Water @40C (105F) 10oz (285g)
Yeast 3/4 oz (22g)
Caster Sugar 1oz (28g)
Bread Flour 3oz (85g)
Milk Powder 1/2 oz (15g)
Strong Bread Flour 1lb(500g)
Lard or Trex (white fat) 2oz (56g)
Caster Sugar 2oz (56g)
Salt 1/4 oz (7g)
Stage 1 (Ferment)
Weigh the Yeast, sugar, Flour and milk powder into separate containers in preparation for mixing.
Weigh/measure the water at the required temperature. into a bowl large enough to allow for contents to double in size.
(1 part boiling water to 2 parts cold water will give a temperature of approx. 40C (105F)
Add the yeast to the water and disperse with a whisk/fork . Then add the remaining dry ingredient and whisk together.
Cover with cling film or a cloth and set aside in a warm, draught free area for 25 minutes.
This ferment will start to grow and appear as a rather firm foam as the yeast starts to feed and grow. Do not knock or leave longer than stated or the ferment will “drop”. This is not a disaster as if it is left it will start to work again but the yeast could become exhausted so it is best not to let this happen.
Stage 2. (Dough)
Weigh the flour and salt and sieve together into a mixing bowl.
Weigh the fat and rub into the above.
Weigh the sugar and set aside .
Add the risen ferment and sugar to the flour, salt, fat mixture in the bowl and using a spatula/wooden spoon start to mix to form a dough .
When all the ingredients are formed into a dough, tip out onto the table and using both hands ,start to develop the dough.
This is a very soft dough so do not be tempted to start adding more flour at this early stage. As mixing progresses the gluten will develop and start to form a nice clear dough.
This mixing ,if done by hand ,will take at least 10 minutes.
When mixed, return the formed dough to the mixing bowl, cover with a damp cloth or lightly oiled cling film and set aside in a draught-free warm area for 1 hour 15 minutes.
After this time the dough should have doubled in size and is now ready to be processed.
TURN ON THE OVEN (if not already on) 230C, Fan 210C, 450 F, Gas mark 7.
At this stage you will require:
2oz (56g) melted butter , 2oz (56g) Demerara sugar, 6oz (170g) Dried fruit (currants ,sultanas and mixed peel)
These amounts are a recommended minimum and can be increase to the makers taste, however too much of this filling will actually spoil the product, Dried fruit can be according to personnel taste but should total at least the stated amount.
Carefully tip the dough out of the bowl on to the work surface, taking care not to expel all the gas at this stage.. Because of the shape of a bowl, you will have a round ball of dough. The object of the next step is to form this ball into a rectangle, knocking all the gas out would make this more difficult to achieve.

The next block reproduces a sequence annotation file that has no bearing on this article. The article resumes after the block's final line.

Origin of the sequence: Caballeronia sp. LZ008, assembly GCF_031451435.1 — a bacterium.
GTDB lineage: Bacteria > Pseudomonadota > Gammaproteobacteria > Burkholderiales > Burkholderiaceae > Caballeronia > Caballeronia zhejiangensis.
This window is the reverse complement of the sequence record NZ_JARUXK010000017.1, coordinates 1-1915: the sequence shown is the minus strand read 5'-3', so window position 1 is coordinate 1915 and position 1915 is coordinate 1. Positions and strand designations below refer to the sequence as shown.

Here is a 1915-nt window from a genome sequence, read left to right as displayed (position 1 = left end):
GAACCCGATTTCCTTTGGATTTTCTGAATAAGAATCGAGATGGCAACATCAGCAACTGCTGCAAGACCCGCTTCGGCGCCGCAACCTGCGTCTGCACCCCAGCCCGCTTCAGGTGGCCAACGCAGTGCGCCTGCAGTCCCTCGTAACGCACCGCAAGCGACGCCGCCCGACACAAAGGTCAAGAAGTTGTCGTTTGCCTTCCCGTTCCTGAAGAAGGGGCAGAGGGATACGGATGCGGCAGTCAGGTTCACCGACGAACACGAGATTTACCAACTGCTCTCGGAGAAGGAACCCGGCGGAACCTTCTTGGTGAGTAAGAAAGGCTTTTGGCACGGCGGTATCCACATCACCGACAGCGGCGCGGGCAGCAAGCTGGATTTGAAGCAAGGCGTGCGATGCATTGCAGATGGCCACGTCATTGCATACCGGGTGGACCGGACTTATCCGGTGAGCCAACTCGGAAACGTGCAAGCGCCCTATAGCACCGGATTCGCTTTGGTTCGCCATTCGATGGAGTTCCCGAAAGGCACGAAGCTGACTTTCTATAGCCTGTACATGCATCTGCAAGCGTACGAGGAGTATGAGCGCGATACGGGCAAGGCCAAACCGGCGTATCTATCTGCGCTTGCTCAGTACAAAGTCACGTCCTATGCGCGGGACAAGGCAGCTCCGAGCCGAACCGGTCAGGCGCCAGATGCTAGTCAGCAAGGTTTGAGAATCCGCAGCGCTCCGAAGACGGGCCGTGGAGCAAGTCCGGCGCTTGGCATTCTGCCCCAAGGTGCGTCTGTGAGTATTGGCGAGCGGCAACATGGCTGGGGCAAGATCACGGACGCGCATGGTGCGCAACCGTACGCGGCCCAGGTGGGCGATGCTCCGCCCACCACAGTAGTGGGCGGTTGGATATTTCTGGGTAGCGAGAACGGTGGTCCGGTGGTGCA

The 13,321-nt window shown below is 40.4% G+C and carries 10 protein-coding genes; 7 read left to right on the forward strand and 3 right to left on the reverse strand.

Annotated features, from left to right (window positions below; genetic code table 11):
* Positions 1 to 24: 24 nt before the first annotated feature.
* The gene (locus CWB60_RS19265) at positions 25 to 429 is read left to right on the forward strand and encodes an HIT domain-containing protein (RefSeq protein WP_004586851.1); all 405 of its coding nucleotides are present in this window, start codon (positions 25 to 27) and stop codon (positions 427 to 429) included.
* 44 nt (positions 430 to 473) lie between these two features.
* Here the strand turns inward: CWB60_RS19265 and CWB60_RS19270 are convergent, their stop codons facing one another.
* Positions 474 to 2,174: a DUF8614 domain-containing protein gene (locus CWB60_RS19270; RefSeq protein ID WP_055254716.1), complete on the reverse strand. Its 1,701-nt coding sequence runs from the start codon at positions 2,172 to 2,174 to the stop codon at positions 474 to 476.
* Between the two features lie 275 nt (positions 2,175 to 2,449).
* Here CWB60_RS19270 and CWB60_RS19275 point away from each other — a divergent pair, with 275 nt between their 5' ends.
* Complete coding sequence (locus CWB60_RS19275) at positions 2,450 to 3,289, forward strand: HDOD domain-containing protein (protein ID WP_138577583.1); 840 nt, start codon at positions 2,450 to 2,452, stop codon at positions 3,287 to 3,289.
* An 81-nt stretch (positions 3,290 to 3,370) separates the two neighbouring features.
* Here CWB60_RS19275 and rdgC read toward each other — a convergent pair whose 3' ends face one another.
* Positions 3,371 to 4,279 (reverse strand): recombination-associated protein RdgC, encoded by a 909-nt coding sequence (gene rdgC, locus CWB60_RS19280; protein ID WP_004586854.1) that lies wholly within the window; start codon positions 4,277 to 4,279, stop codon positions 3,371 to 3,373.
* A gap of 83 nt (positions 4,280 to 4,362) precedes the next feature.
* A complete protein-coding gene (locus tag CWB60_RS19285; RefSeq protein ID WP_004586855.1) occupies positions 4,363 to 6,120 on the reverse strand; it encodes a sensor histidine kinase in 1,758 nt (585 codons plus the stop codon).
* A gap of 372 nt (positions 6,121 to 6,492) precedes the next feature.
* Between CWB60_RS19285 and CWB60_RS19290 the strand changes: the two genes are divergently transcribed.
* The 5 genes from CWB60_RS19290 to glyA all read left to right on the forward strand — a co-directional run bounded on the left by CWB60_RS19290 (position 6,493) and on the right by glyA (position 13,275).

Using a rolling pin, roll out the dough into a rectangle 7mm (1/4 in) thick and approx 300mm (12in) wide.
Brush with melted butter but leave the bottom edge nearest you un washed.
Wash this bottom edge with either egg or water wash. TIP to make egg wash: use 1 egg and half an egg shell of water, mix together.
Sprinkle evenly with the dried fruit of your choice, at least 6oz (150g). Next sprinkle with the Demerara (golden caster, granulated or brown sugar can be used). At this stage, mixed spice or cinnamon can be added according to taste but take care not to over spice the product as the traditional flavour of the Chelsea will be lost.
Fold in the top edge (opposite the egg washed edge) and start to roll up into a tight roll (swiss roll style)
Wash the whole roll with melted butter ensuring all the surface is coated.
Using a sharp knife, cut the rolled dough into approx 2oz (56g) sections .
Place these pieces with the cut surface downwards onto a lightly greased or baking parchment lined , warmed, baking tray.
The pieces should be spaced as shown below. Touching on one edge but each line spaced. This will ensure, that when proved, a square bun will result.
The buns now need to be proved for approx 30-35 minutes at 38C (100F) in humid conditions. If a prover is not available, the best way is to place the whole tray into a large plastic bag ensuring that the bag does not touch the surface of the dough.
Whilst the buns are proving make the syrup bun wash.
Dissolve and then bring to the boil 4oz (112g) Granulated sugar in 5oz (140g) water. Remove from the heat the moment the syrup boils.
When the buns have proved for 30-35 minutes, carefully place into the pre-heated oven and bake for 15-18 minutes.
After baking, remove from the oven, wash with the prepared syrup wash and dredge heavily with caster sugar. Leave to stand for at least 8 minutes to allow the dough to set. Ideally, if baking paper has been used, after 5 minutes you could carefully slide/lift the buns as a whole onto a cooling wire. The dilemma is, that if left in the tray too long, the buns will sweat but if moved to soon it will damage the bun.
Note: As an alternative to syrup wash, a thin mix of egg, milk and sugar is sometimes used or just use melted butter before dredging.
Another finish would be to ice the buns with water icing and sprinkle with flaked or nib nuts before the icing sets.
Water Icing. 4oz (120g) icing sugar 3/4 oz (20g) water. Heat the water. Whisk in the sieved icing sugar to a smooth icing.